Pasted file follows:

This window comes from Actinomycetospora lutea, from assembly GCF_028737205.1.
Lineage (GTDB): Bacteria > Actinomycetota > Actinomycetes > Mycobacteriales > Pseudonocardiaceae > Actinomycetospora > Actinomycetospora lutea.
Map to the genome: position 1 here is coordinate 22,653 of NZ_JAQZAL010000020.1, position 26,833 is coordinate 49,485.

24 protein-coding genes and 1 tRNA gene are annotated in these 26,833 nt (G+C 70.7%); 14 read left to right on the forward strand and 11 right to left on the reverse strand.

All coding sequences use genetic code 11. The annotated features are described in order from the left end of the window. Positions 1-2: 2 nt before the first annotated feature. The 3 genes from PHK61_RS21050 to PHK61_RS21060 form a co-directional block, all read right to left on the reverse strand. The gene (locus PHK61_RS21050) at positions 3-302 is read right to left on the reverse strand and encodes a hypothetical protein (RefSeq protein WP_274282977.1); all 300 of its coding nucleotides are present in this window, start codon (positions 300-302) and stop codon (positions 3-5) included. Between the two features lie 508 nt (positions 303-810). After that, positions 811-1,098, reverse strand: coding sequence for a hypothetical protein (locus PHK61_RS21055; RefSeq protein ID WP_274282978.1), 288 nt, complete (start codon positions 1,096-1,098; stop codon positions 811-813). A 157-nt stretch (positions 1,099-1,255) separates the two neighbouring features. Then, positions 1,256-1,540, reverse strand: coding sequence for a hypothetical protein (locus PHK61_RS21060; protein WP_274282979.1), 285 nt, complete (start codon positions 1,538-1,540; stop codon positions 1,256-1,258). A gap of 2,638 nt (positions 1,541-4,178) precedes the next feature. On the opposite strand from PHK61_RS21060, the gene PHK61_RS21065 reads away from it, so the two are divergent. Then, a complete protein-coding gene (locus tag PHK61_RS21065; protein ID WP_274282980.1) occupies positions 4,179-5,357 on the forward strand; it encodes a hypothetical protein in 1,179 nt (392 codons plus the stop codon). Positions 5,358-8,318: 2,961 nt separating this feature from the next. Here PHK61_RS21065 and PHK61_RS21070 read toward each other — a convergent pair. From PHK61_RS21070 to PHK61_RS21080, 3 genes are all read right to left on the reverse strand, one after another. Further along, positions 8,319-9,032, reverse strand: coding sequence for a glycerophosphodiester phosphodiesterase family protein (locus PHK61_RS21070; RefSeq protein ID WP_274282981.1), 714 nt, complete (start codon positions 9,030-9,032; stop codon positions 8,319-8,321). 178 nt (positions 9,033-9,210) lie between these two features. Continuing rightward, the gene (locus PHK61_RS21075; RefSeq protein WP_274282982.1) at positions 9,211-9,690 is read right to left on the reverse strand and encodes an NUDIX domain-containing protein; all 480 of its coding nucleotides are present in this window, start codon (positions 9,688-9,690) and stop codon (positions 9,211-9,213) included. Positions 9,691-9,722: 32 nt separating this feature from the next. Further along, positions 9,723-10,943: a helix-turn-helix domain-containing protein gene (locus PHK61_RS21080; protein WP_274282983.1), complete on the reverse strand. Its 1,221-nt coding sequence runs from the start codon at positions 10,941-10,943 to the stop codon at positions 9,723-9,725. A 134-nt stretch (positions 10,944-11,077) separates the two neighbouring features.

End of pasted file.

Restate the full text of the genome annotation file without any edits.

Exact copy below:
This window comes from Actinomycetospora lutea, from assembly GCF_028737205.1.
Lineage (GTDB): Bacteria > Actinomycetota > Actinomycetes > Mycobacteriales > Pseudonocardiaceae > Actinomycetospora > Actinomycetospora lutea.
Map to the genome: position 1 here is coordinate 22,653 of NZ_JAQZAL010000020.1, position 26,833 is coordinate 49,485.

24 protein-coding genes and 1 tRNA gene are annotated in these 26,833 nt (G+C 70.7%); 14 read left to right on the forward strand and 11 right to left on the reverse strand.

All coding sequences use genetic code 11. The annotated features are described in order from the left end of the window. Positions 1-2: 2 nt before the first annotated feature. The 3 genes from PHK61_RS21050 to PHK61_RS21060 form a co-directional block, all read right to left on the reverse strand. The gene (locus PHK61_RS21050) at positions 3-302 is read right to left on the reverse strand and encodes a hypothetical protein (RefSeq protein WP_274282977.1); all 300 of its coding nucleotides are present in this window, start codon (positions 300-302) and stop codon (positions 3-5) included. Between the two features lie 508 nt (positions 303-810). After that, positions 811-1,098, reverse strand: coding sequence for a hypothetical protein (locus PHK61_RS21055; RefSeq protein ID WP_274282978.1), 288 nt, complete (start codon positions 1,096-1,098; stop codon positions 811-813). A 157-nt stretch (positions 1,099-1,255) separates the two neighbouring features. Then, positions 1,256-1,540, reverse strand: coding sequence for a hypothetical protein (locus PHK61_RS21060; protein WP_274282979.1), 285 nt, complete (start codon positions 1,538-1,540; stop codon positions 1,256-1,258). A gap of 2,638 nt (positions 1,541-4,178) precedes the next feature. On the opposite strand from PHK61_RS21060, the gene PHK61_RS21065 reads away from it, so the two are divergent. Then, a complete protein-coding gene (locus tag PHK61_RS21065; protein ID WP_274282980.1) occupies positions 4,179-5,357 on the forward strand; it encodes a hypothetical protein in 1,179 nt (392 codons plus the stop codon). Positions 5,358-8,318: 2,961 nt separating this feature from the next. Here PHK61_RS21065 and PHK61_RS21070 read toward each other — a convergent pair. From PHK61_RS21070 to PHK61_RS21080, 3 genes are all read right to left on the reverse strand, one after another. Further along, positions 8,319-9,032, reverse strand: coding sequence for a glycerophosphodiester phosphodiesterase family protein (locus PHK61_RS21070; RefSeq protein ID WP_274282981.1), 714 nt, complete (start codon positions 9,030-9,032; stop codon positions 8,319-8,321). 178 nt (positions 9,033-9,210) lie between these two features. Continuing rightward, the gene (locus PHK61_RS21075; RefSeq protein WP_274282982.1) at positions 9,211-9,690 is read right to left on the reverse strand and encodes an NUDIX domain-containing protein; all 480 of its coding nucleotides are present in this window, start codon (positions 9,688-9,690) and stop codon (positions 9,211-9,213) included. Positions 9,691-9,722: 32 nt separating this feature from the next. Further along, positions 9,723-10,943: a helix-turn-helix domain-containing protein gene (locus PHK61_RS21080; protein WP_274282983.1), complete on the reverse strand. Its 1,221-nt coding sequence runs from the start codon at positions 10,941-10,943 to the stop codon at positions 9,723-9,725. A 134-nt stretch (positions 10,944-11,077) separates the two neighbouring features.